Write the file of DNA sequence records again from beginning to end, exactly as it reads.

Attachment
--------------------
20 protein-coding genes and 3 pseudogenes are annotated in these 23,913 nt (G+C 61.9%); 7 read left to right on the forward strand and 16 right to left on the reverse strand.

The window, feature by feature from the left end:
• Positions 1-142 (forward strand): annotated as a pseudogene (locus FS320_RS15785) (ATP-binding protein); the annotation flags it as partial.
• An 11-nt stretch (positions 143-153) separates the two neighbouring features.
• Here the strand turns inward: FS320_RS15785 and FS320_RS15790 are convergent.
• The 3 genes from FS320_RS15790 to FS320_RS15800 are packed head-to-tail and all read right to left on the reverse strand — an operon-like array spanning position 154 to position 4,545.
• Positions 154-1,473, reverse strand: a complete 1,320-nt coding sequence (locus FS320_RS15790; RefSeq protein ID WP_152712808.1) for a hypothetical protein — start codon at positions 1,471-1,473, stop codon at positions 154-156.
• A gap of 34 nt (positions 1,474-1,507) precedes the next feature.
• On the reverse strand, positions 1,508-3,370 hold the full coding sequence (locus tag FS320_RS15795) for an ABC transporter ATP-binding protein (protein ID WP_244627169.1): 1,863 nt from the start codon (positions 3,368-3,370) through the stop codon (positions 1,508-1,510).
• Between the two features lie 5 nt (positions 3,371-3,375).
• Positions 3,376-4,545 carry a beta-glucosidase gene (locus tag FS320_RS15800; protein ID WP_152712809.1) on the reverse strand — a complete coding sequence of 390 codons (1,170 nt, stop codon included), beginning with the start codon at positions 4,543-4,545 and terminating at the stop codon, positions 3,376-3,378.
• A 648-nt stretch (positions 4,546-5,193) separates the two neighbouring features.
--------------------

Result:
20 protein-coding genes and 3 pseudogenes are annotated in these 23,913 nt (G+C 61.9%); 7 read left to right on the forward strand and 16 right to left on the reverse strand.

The window, feature by feature from the left end:
• Positions 1-142 (forward strand): annotated as a pseudogene (locus FS320_RS15785) (ATP-binding protein); the annotation flags it as partial.
• An 11-nt stretch (positions 143-153) separates the two neighbouring features.
• Here the strand turns inward: FS320_RS15785 and FS320_RS15790 are convergent.
• The 3 genes from FS320_RS15790 to FS320_RS15800 are packed head-to-tail and all read right to left on the reverse strand — an operon-like array spanning position 154 to position 4,545.
• Positions 154-1,473, reverse strand: a complete 1,320-nt coding sequence (locus FS320_RS15790; RefSeq protein ID WP_152712808.1) for a hypothetical protein — start codon at positions 1,471-1,473, stop codon at positions 154-156.
• A gap of 34 nt (positions 1,474-1,507) precedes the next feature.
• On the reverse strand, positions 1,508-3,370 hold the full coding sequence (locus tag FS320_RS15795) for an ABC transporter ATP-binding protein (protein ID WP_244627169.1): 1,863 nt from the start codon (positions 3,368-3,370) through the stop codon (positions 1,508-1,510).
• Between the two features lie 5 nt (positions 3,371-3,375).
• Positions 3,376-4,545 carry a beta-glucosidase gene (locus tag FS320_RS15800; protein ID WP_152712809.1) on the reverse strand — a complete coding sequence of 390 codons (1,170 nt, stop codon included), beginning with the start codon at positions 4,543-4,545 and terminating at the stop codon, positions 3,376-3,378.
• A 648-nt stretch (positions 4,546-5,193) separates the two neighbouring features.